I in principle wanted to limit the choices, because I’ve seen new players somewhat bedazzled by the full PHB options. And I had some specific reasons for omitting certain races:

Dragonborn—I had not run a dragonborn or a 5th edition game before, and a player-character (PC) breath weapon seemed like a new complication I should avoid. On reflection, I think I’d have been fine, but six is enough choices so I’ll probably continue to leave them out for now unless I find a player who pushes for it.

Half-Elf—I didn’t want to introduce the idea of biracial parentage to the character-building process. (I’m calling Half-Orc ‘Orc’ for the same reason.) Not that I don’t think biracial or more complex ancestry has a place in D&D generally—far from it. But I can imagine taking forever answering a string of questions in the form “Can I be half-[this] and half-[that]?” and I know I don’t have a better reason for ruling out all these combinations than that the game rules don’t support them and I want a short menu. So I felt it best just not to mention it. Also half-elves are a bit in-betweeny in their features so in my quest for a short menu of choices they’re dispensible.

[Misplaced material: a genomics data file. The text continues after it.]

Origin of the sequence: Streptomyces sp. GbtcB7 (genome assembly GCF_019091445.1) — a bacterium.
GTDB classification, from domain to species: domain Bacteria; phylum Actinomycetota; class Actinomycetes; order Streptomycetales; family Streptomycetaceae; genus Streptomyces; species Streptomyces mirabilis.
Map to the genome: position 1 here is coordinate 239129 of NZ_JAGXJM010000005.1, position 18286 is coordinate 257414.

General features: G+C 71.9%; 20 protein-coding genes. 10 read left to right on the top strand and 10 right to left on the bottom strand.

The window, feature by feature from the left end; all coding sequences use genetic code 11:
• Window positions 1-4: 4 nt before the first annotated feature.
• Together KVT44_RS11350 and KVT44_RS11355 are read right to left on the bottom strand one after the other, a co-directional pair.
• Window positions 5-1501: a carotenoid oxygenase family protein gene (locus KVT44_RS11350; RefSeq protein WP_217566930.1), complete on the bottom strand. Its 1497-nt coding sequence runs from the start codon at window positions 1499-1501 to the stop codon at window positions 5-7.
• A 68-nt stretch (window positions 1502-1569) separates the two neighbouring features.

Tiefling—I don’t want to strongly feature either heavy racial prejudice or fiends/demons/devils in this under-12s campaign, and they’re both inherent to the concept and flavour of Tieflings as written.

“Previous school” = background

With the concept being that the PCs are young teenagers, I felt I should re-write the backgrounds. They are still necessary because they provide up to half a character’s skill proficiencies and they help to differentiate two characters with the same class. (This last function turned out to be important, as I will discuss in my next post). Also I think they are fun and flavourful.

But as written they assume that the character is an adult, with already some backstory in the adult world. So I converted some of the PHB backgrounds to childhood concepts, such as Acolyte to temple school, Entertainer to school of performing arts, and Guild Artisan to apprenticeship. I left out Charlatan and Criminal because I didn’t want to encourage too much identification with dishonest behaviour in a school club, and a couple of others just to trim out excess choices.

“Course” = class